The Department for Education will cover the cost of appeals to exam boards over teacher assessment grades issued to state school pupils and private candidates this year, Schools Week has learned.
Pupils wanting to challenge their teacher assessment grades this year will first ask their school to check for errors and that their own processes were followed. Schools will then appeal to exam boards on the pupil’s behalf if they are not satisfied with the outcome.
Concerns about grade inflation and the anticipated variation of grades between schools had prompted fears about the cost of unsuccessful appeals.
But the government is expected to tell headteachers today that it will provide funding to exam boards “with respect to formal appeals of teacher assessed grades submitted to them by state-funded providers and any providers on behalf of private candidates”.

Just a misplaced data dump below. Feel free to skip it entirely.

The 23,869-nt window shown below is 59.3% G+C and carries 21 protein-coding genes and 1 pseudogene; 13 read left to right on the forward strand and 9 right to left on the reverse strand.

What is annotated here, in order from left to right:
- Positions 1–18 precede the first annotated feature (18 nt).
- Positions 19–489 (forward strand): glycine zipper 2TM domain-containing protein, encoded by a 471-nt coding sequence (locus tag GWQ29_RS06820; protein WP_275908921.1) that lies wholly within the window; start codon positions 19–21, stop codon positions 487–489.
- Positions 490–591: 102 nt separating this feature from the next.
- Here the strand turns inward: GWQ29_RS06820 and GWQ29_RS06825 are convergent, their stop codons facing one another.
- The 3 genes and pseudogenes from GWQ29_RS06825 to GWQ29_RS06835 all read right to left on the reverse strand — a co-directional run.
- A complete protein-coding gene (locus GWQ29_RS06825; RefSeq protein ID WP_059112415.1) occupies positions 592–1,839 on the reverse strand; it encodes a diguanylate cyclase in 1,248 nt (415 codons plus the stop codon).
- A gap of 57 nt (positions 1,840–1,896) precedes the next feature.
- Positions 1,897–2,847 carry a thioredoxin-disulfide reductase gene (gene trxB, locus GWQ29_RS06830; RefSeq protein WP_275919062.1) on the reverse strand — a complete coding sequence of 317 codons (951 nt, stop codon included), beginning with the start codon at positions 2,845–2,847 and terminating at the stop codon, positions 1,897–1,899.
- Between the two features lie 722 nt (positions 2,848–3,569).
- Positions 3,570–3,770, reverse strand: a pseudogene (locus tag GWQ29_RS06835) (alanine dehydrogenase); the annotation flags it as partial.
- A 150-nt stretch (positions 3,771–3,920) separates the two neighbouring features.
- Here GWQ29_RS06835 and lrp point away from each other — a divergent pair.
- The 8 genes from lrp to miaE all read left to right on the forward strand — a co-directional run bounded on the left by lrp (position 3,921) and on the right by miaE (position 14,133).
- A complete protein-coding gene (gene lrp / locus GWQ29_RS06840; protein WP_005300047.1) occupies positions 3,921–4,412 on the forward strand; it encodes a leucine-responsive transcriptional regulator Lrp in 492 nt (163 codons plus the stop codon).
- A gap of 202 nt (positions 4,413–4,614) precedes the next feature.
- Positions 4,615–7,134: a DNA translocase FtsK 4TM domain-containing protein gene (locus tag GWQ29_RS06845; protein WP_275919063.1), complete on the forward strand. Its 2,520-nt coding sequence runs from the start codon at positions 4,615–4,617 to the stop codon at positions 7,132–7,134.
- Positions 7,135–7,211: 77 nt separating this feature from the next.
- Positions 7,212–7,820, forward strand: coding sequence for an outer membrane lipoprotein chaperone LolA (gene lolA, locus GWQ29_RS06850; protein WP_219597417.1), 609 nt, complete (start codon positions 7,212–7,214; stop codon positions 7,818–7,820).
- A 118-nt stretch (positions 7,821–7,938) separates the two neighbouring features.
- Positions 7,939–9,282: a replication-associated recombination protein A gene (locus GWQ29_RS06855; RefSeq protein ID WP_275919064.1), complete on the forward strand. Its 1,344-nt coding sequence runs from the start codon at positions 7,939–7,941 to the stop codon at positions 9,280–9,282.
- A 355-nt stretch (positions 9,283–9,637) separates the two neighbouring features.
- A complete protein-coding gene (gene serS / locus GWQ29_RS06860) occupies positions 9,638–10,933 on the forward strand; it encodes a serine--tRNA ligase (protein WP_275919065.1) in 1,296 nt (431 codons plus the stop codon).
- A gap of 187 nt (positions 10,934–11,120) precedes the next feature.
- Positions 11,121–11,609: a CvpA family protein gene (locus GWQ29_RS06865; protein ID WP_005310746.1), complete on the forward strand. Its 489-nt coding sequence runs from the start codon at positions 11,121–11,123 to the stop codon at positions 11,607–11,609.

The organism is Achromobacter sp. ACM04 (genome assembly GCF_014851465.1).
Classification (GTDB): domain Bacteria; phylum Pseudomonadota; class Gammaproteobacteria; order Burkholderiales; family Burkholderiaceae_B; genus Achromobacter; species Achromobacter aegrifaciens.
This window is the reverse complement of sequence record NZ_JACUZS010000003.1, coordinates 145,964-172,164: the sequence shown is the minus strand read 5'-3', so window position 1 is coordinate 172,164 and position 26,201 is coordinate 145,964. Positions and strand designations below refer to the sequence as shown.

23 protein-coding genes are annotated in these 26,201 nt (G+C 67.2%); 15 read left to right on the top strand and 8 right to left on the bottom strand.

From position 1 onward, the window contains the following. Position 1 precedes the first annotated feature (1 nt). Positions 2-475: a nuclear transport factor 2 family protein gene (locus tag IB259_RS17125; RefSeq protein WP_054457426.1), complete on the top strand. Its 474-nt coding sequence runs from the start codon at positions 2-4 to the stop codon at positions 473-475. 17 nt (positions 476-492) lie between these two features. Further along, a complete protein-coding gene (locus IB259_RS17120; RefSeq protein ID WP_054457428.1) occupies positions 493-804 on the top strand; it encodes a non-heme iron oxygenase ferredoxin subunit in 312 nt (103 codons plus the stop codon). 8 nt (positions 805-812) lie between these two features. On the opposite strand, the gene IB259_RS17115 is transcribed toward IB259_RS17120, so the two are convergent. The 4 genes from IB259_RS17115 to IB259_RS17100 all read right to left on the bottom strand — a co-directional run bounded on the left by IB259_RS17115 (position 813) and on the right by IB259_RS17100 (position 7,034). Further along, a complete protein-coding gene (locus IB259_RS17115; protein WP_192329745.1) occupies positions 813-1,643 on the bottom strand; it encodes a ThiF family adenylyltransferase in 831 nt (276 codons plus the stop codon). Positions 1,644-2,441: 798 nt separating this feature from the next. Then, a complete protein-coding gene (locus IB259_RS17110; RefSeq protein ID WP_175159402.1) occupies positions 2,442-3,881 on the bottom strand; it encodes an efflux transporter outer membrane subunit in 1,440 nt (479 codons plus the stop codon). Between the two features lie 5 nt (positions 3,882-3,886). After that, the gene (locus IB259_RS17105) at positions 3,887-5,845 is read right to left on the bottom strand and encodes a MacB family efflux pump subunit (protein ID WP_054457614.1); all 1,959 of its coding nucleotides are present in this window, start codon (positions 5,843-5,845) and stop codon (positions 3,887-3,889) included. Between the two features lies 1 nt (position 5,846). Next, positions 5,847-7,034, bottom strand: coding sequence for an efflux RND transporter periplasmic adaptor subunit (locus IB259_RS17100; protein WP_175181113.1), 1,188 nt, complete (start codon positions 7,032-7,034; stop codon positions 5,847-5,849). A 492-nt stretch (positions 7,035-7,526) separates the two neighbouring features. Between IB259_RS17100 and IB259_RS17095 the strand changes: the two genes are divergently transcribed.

Schools will, therefore, not have to pay a fee to exam boards when submitting appeals on behalf of pupils. However, they will be expected to “absorb” the cost of running their own initial internal reviews from within their existing budgets.
It’s expected further details will be published at a later date.
Last year, the government was forced to announce it would cover fees for failed appeals following a huge backlash over results. The government expected the cost of appeal fees to be between £8 million and £15 million.
Last year, schools still had to pay the fees but were able to claim them back from the government. This time, the money will go direct to exam boards.
The number of appeals against GCSE and A-level grades soared last year as a result of the exams fiasco and a change to the appeals process, while the proportion upheld also increased.
At GCSE, for instance, there were almost 2,215 appeals in 2020, up from 745 in 2019. Of the appeals received last year, 83 per cent were upheld, up from 57 per cent the previous year.